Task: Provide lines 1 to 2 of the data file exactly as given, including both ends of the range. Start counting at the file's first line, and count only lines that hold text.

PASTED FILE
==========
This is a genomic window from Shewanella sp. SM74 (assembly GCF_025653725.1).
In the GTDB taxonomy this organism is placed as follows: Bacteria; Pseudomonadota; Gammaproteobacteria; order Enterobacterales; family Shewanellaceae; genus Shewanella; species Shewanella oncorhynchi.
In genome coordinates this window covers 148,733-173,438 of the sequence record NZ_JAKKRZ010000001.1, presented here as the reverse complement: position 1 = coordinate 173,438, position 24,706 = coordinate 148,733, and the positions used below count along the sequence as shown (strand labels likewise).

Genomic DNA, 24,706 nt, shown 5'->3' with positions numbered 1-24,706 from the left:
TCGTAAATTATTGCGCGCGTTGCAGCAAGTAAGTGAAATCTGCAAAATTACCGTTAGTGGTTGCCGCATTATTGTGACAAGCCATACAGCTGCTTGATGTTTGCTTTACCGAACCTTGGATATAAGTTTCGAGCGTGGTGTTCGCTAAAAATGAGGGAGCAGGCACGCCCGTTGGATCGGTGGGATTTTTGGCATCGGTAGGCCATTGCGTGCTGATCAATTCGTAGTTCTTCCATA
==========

This is a genomic window from Shewanella sp. SM74 (assembly GCF_025653725.1).
In the GTDB taxonomy this organism is placed as follows: Bacteria; Pseudomonadota; Gammaproteobacteria; order Enterobacterales; family Shewanellaceae; genus Shewanella; species Shewanella oncorhynchi.